I QUITE liked Jurassic World: Fallen Kingdom when I first walked out of the cinema. But then I do get excited by a dinosaur and this appears to have clouded my judgement on further more detailed analysis.

Of course, in the identical way the shock and awe of the original Alien can never be matched, the same is true with this franchise.

The tapping velociraptor claw…the water shuddering in a glass. ‘Did you feel that?’ Flipping terrifying. Although there are nods to these Steven Spielberg cinematic masterpieces from 1993 (yes, 25 years ago if you did not feel old enough), that suspense, that experience, indeed that fear, is just not here this time. Despite director J.A Bayona’s best efforts with both a good and a really, really bad dinosaur amidst the panoply of prehistoric beasts.

What I do fear is not the dinosaurs but the fact the film-makers are playing too safe, trying to please too many, not being bold or creative enough. The subject matter could not lend itself more dutifully to rouse such emotions and yet we end up with something of a protoceratops (Google search result for ‘one of the more boring dinosaurs’).

Some mild spoilers coming up…

This film opens several years after Jurassic World, when the idea of penning dinosaurs in an amusement park turned out to be a disastrous one.

The attraction on Isla Nublar has fallen into ruin and the animals have been running wild, but an active volcano is about to blow, threatening the lives of those left on the island. The US government is staging hearings on whether the dinosaurs should be protected. Debate rages between humanity’s obligation to save the creatures it brought back from extinction or has life or a higher power rightly found a way of course-correcting in a rather explosive style?

Jeff Goldblum’s Ian Malcolm sadly and infuriatingly only briefly pops in to offer his testimony — though the politicians ultimately decide not to intervene.

Cue convoluted plot.

Ageing Sir Benjamin Lockwood (who? Never mentioned before), former business partner of the park’s founder Hammond (once played by the late, great Richard Attenborough – we see him in an oil painting at least) is now planning to extract the dinosaurs and keep them in a new Shangri-La sea-surrounded lump of land where they can live out their days eating one another without being a tourist attraction. He is creepy, but then that is actor James Cromwell’s way, particularly as my most recent memory of him is in American Horror Story.

To facilitate all of this, Sir Benjamin has hired smoothie CEO Eli Mills (Rafe Spall). He taps up Jurassic World’s former operations manager Claire Dearing (Bryce Dallas Howard) – now a dinosaur rights activist – who hunts down beefcake raptor wrangler Owen Grady (Chris Pratt) and they rekindle their thang over some beer and pool shooting. In tow are a paleo vet who learns a velociraptor blood transfusion on the hoof and a tech geek who performs reboots best under pressure from lava flow.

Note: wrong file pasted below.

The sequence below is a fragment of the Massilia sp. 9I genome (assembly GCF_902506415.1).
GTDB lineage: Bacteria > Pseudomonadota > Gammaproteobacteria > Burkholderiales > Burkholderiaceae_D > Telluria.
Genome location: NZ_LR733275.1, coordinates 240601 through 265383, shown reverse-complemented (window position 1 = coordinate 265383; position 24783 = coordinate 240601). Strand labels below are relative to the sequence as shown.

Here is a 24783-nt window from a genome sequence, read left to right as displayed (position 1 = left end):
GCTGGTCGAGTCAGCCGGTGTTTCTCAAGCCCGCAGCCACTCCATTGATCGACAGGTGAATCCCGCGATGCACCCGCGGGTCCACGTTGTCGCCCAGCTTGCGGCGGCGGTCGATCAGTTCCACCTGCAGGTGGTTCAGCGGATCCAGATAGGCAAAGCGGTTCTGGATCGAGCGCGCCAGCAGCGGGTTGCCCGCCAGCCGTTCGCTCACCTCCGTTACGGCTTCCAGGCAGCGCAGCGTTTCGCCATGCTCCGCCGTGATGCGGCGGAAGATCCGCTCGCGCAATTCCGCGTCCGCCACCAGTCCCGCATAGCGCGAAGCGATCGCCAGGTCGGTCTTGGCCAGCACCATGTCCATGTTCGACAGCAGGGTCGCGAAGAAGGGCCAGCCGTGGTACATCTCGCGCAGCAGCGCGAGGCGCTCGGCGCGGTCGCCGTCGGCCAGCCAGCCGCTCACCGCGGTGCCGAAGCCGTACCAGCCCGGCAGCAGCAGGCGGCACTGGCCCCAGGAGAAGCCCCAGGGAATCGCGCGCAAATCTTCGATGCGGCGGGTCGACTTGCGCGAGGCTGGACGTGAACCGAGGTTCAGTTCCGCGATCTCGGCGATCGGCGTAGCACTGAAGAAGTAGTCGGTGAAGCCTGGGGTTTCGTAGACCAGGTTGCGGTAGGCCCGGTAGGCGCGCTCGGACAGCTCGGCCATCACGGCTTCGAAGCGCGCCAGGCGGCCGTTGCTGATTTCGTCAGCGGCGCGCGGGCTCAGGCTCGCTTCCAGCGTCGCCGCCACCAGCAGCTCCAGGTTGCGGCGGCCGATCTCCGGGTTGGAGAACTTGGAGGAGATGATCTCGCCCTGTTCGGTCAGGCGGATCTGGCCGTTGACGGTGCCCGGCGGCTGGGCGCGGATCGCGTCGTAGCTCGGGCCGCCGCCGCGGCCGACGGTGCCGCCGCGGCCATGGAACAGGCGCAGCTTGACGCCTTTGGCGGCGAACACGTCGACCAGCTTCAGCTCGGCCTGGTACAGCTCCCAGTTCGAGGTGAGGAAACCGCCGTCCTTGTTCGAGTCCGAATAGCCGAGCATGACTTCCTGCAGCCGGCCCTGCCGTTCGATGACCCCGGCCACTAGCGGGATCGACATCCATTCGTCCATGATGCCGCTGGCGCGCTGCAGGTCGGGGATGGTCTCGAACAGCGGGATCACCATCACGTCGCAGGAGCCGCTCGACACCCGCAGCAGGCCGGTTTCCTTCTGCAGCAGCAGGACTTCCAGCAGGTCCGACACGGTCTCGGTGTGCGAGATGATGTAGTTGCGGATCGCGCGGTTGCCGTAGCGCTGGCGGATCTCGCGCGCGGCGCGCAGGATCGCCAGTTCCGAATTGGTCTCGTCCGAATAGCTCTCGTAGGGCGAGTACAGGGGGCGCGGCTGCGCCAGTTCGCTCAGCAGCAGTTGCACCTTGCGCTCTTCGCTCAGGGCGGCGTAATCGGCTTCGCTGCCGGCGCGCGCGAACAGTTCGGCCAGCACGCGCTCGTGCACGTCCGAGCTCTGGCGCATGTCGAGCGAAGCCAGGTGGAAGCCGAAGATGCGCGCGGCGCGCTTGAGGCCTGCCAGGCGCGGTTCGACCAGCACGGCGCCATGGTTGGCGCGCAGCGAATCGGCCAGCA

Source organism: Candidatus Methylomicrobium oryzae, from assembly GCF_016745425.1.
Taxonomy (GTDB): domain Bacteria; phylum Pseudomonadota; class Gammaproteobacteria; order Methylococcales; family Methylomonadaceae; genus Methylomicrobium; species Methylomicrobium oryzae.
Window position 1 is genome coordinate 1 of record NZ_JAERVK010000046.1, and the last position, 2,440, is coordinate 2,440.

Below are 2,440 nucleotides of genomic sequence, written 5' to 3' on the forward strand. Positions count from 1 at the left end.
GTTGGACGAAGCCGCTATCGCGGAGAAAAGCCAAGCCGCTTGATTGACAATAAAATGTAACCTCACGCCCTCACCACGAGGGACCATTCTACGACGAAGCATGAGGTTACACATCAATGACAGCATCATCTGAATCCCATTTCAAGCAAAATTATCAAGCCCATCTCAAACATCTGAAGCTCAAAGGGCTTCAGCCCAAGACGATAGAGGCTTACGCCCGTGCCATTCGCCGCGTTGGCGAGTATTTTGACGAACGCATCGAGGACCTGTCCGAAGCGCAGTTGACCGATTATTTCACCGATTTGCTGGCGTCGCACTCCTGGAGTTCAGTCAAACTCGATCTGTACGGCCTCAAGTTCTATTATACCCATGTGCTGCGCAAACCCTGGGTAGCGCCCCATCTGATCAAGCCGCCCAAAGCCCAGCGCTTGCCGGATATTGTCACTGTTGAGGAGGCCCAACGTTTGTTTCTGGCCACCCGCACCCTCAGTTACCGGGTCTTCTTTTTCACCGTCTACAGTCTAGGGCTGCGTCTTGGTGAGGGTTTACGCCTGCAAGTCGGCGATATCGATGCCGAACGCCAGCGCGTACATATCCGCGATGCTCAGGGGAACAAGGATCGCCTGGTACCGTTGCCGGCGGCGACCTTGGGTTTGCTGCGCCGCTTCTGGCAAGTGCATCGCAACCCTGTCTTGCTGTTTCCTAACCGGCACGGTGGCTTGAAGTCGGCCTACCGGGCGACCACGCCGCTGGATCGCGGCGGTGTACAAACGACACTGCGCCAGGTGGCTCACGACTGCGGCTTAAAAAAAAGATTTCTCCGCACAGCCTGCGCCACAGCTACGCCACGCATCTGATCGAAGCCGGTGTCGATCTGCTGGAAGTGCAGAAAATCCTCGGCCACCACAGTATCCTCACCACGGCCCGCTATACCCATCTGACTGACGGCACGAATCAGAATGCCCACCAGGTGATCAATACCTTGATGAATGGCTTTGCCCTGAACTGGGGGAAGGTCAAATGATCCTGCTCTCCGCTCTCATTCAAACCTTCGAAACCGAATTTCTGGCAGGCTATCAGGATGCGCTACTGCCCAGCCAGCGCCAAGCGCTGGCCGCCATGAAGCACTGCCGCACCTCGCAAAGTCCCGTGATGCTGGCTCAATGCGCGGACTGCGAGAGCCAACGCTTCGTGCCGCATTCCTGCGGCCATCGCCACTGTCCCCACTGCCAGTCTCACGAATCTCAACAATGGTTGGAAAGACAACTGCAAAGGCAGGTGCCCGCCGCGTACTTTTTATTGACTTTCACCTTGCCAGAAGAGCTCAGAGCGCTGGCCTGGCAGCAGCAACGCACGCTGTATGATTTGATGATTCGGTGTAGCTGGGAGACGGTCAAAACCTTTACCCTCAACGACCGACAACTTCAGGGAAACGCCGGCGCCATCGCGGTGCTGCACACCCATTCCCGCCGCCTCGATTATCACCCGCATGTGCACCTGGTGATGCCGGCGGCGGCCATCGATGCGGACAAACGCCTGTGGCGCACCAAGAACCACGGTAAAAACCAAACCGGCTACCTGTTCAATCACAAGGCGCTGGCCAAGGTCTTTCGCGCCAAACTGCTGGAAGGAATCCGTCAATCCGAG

Transpires they and the Jurassic menagerie are just pawns in a nasty scheme cooked up by the money-grubbing suits who see an opportunity to make a killing.

They are being traded as weapons with the Russians particularly interested in a super beast that has been manufactured to be the ultimate war machine. Can Blue, Owen’s pet raptor, save the day?

We do get the dinos in cages, fed with goats, dinos having to be herded in the driving rain, great white hunters with guns, yikes-it’s-behind-you comeuppances for the corporate bad guys and dusty old electrical circuit boxes that have to be fixed by torchlight.

The charge and splash away from the volcano is impressive (decent CGI). My knuckles did whiten a couple of times. I liked the touch with a car mirror. I felt sad as a brachiosaurus is engulfed in flame. Our returning adventurer couple are cute as.

Sir Benjamin’s smart, loner granddaughter is to be important; this is Maisie, well played by Isabella Sermon. At one point when everything is going bad, she just goes and hides under her quilt! But further development of her significance appears to be being saved for the next instalment. And the cracks then begin to appear, like those in the earth’s crust.

Didn’t the velociraptors hunt in packs? What has the big scary fish at the beginning been doing? Can the super-dino really be undone during a romp in a museum? It is really going to end with a decision over a big red button.

Too predictable, too neat, not enough teeth. In cinemas now.

 

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